Here’s Why the Contraction for “Will Not” Isn’t “Willn’t”
Grammar nerds rejoice!
Tatiana Ayazo /Shutterstock
English grammar can be super confusing. It’s hard enough to learn all of the rules—and exceptions to the rules—throughout life, but imagine learning English as a second language! There might not be enough note cards in the world to keep track of all the little nuances you have to remember. One of the areas of grammar that can get the most confusing is contractions. Since you’re probably already lost, here are the 20 most confusing rules in the grammar world.
Like many grammar rules in the English language, using “won’t” as the contraction for “will not” doesn’t make a lot of sense. If we formed it like most other contractions, the result would be “willn’t.” Admittedly, that is a bit more difficult to say than “willn’t,” but come on, English language. What’s the deal?
Blame our European ancestors. Centuries ago, the Ye Olde English verb willan (which meant to wish or will) had two forms: wil- for the present tense and wold- for the past tense. But as time went on, the pronunciation of these verbs kept changing, from “wool” to “wel” to “woll” to “ool.” Even though apostrophes and contractions can get confusing, we need them. Here’s how confusing life would be without punctuation.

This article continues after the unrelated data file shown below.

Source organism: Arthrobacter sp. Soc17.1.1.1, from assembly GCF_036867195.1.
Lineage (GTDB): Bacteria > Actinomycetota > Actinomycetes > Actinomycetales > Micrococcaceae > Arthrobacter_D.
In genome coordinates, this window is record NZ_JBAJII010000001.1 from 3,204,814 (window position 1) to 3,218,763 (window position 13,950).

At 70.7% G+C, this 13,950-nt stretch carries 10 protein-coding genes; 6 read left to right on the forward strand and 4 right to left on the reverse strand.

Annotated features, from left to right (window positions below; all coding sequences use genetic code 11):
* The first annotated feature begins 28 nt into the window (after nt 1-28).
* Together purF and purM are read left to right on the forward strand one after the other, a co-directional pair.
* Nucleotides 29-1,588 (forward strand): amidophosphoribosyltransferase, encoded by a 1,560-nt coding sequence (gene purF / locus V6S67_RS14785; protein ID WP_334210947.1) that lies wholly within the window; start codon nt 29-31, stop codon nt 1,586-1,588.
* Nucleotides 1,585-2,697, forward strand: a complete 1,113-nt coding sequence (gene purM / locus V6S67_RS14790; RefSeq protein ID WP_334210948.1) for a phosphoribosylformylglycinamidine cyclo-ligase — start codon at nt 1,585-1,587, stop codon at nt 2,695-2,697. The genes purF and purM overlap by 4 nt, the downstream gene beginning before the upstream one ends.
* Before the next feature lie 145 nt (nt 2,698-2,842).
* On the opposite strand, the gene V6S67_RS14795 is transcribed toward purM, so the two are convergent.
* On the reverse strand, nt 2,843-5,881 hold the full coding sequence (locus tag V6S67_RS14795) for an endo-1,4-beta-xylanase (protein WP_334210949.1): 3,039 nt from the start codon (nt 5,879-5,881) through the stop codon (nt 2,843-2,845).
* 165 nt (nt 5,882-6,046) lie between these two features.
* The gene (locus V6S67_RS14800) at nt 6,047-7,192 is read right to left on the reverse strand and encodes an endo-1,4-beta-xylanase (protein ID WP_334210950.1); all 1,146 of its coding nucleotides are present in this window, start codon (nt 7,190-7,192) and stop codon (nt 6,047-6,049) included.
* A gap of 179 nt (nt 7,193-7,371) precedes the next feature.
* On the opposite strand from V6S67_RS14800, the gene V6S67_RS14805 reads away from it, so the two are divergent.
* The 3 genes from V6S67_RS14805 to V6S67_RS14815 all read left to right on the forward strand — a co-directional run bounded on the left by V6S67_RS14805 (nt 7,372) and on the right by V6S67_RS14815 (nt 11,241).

Tatiana Ayazo /ShutterstockBy the 16th century, there was finally some consensus on the preferred versions of this pesky word. Wil- became the familiar “will,” and wold- became our “would.” But the most popular form of the negative verb became “woll not,” which was contracted to “wonnot,” which modern English turned into “won’t.”
So contracting “will not” the logical way may not be so logical after all. Another thing that isn’t logical? When grammar suddenly changes. Here are some grammar rules that have changed in the last decade.